The Michigan Department of Environmental Quality (DEQ) today issued the U.S. Air Force with a violation notice for per- and polyfluoroalkyl substances (PFAS) contamination in the waters of Clark’s Marsh near Oscoda. The PFAS contamination was caused by the use of firefighting foam at the former Wurtsmith Air Force Base (WAFB) bordering the marsh. This is the second violation notice issued to the Air Force this year.
The DEQ has found the Air Force to be in violation of Part 31 under the water resources protection section of the Natural Resources and Environmental Protection Act. A review of data from monitoring well and surface water samples from Clark’s Marsh show perfluorooctanesulfonic acid (PFOS) levels far exceeding the 12 parts per trillion (ppt) surface water quality standard. Groundwater monitoring well data showed PFOS contamination levels as high as 42,000 ppt beneath the marsh and surface water contamination as a high as 1,410 ppt.
Under the violation notice, the DEQ is requiring the Air Force to increase pumping and treatment of contaminated groundwater at the WAFB from 250 gallons per minute (gpm) to 1,040 gpm. The DEQ is also requiring the Air Force to increase the size of the capture zone of the PFAS plume emanating from the WAFB.
“The slow response by the Air Force to the Wurtsmith contamination is having an increasingly negative impact on the people, wildlife, and environment in Oscoda,” said Carol Isaacs Director of the Michigan PFAS Action Response Team (MPART). “This order will require the Air Force to increase their pumping and treatment of contaminated water at the Clark’s Marsh location by more than four-fold. Although the State of Michigan has sought to work cooperatively with the Air Force, slow response to PFAS contamination is not acceptable and the State is prepared to use every regulatory and legal means necessary to force the Air Force to address this contamination.”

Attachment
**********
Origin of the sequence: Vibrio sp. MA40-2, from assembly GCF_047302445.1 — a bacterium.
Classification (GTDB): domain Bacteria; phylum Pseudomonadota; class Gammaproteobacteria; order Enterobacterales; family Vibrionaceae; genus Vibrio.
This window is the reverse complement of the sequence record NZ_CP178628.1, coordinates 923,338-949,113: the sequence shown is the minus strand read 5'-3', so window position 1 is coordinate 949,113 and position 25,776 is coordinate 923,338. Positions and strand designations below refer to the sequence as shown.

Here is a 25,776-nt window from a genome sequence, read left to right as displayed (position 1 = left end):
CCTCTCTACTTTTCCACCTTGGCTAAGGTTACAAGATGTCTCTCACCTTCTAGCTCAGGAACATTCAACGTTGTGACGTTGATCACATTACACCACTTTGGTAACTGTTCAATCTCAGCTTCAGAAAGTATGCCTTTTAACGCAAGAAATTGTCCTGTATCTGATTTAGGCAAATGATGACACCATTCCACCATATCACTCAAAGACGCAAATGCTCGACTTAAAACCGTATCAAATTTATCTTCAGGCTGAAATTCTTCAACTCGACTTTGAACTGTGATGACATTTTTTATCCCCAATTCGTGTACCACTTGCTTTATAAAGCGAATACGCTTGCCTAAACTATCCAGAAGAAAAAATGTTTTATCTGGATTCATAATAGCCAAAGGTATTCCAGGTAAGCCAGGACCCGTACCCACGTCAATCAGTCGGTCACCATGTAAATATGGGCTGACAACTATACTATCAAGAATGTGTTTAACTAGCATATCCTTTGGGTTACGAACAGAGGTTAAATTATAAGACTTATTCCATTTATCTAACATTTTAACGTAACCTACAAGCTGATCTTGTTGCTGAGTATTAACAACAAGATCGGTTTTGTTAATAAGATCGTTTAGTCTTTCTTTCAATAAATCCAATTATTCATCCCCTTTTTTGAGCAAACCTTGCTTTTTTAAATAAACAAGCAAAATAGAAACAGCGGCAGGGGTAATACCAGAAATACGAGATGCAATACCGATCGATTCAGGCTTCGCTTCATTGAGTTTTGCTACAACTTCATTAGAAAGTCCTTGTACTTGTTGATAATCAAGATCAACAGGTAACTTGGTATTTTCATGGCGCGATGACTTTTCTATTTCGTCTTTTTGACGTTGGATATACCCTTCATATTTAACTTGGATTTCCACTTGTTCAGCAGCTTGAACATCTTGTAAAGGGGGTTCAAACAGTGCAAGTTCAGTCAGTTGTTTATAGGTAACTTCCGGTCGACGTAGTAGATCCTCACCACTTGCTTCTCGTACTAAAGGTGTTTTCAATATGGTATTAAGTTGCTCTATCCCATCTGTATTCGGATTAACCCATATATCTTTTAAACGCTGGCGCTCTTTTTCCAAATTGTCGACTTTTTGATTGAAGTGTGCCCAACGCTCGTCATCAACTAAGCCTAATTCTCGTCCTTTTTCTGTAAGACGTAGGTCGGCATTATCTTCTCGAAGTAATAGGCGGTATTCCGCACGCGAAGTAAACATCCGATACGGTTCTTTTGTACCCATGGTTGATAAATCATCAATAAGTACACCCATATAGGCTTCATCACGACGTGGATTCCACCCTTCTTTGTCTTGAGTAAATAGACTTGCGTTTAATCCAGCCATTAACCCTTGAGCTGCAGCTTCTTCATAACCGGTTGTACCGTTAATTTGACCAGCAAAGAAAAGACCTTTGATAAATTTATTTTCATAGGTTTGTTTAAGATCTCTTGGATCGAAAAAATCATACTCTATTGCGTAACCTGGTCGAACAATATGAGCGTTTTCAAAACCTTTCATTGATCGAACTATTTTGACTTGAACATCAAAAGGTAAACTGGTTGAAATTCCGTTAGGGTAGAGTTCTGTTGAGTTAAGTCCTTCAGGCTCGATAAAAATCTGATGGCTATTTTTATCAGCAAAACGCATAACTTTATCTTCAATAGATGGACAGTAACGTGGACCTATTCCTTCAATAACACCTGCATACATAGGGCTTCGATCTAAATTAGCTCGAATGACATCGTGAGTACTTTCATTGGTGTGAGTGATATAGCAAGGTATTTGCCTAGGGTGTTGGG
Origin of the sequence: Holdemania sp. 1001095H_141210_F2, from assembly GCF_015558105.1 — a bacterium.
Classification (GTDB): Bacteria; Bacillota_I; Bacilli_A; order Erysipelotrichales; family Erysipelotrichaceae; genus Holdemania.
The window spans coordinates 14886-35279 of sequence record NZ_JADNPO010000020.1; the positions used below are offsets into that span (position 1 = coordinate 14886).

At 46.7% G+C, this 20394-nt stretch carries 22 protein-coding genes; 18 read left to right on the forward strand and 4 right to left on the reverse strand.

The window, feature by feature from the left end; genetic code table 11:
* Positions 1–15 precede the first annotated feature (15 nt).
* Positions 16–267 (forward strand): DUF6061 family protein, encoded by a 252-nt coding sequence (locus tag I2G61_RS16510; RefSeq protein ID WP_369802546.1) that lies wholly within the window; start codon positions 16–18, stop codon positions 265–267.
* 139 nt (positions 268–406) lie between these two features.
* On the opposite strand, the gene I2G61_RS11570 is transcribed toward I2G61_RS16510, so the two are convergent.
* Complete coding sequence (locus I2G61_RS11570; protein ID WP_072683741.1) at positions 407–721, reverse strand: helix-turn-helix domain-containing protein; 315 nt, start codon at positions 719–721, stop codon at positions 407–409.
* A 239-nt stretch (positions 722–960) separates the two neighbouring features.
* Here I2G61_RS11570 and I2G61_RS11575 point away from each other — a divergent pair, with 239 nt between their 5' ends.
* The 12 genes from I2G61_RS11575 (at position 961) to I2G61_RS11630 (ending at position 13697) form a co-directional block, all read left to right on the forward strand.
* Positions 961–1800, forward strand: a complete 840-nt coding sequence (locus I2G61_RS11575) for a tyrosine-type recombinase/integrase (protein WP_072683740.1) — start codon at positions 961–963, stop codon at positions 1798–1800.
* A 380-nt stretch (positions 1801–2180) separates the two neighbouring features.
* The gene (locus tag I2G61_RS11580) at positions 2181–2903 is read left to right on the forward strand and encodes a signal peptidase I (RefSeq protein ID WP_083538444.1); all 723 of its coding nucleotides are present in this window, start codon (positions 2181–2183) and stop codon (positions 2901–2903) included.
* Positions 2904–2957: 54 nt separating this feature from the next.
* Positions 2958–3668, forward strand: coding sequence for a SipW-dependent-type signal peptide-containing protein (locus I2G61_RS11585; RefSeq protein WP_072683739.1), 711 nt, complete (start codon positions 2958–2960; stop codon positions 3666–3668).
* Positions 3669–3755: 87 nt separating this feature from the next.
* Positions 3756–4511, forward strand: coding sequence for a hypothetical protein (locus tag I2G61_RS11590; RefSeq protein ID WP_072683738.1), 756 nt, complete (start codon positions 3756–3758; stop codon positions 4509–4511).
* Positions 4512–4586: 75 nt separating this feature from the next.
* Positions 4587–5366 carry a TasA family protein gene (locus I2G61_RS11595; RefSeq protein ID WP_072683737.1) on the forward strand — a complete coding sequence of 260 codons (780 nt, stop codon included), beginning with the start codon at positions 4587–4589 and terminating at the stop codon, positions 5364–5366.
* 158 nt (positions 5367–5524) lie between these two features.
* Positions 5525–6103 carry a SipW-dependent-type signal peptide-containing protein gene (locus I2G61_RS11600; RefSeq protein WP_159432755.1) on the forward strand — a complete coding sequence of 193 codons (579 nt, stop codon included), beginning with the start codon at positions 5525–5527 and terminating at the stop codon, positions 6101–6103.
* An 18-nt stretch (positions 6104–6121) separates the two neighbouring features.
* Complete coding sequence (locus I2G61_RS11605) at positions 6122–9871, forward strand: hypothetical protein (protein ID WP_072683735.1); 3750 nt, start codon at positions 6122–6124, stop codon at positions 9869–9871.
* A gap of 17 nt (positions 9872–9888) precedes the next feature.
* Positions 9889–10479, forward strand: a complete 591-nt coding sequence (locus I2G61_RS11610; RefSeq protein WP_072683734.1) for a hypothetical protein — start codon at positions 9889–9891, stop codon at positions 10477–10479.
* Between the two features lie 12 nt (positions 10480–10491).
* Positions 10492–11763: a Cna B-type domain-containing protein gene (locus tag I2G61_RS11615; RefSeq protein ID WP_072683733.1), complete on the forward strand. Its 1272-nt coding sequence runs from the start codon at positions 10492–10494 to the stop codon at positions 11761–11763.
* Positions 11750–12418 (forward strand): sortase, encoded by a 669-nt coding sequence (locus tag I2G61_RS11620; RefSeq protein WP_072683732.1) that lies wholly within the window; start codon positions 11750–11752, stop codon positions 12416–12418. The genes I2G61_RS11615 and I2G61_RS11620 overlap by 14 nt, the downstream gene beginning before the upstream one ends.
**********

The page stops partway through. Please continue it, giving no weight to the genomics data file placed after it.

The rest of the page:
In January, the DEQ issued the Air Force with a violation notice for failing to meet a 2017 deadline to start-up a second granular activated carbon filtration system at the WAFB to address discharges of PFAS-containing groundwater to the Au Sable River and Van Etten Creek.
PFAS compounds are a group of emerging and potentially harmful contaminants used in thousands of applications globally including firefighting foam, food packaging, and many other consumer products. These compounds also are used by industries such as tanneries, metal platers, and clothing manufacturers. The discovery of PFAS contamination is a nationally growing trend across the United States.
MPART is overseeing the state’s $23 million effort to locate PFAS contamination, identify sources, and oversee remediation activities aimed at protecting the state’s water resources and mitigating risks to the public. For more information visit the MPART website: Michigan.gov/PFASresponse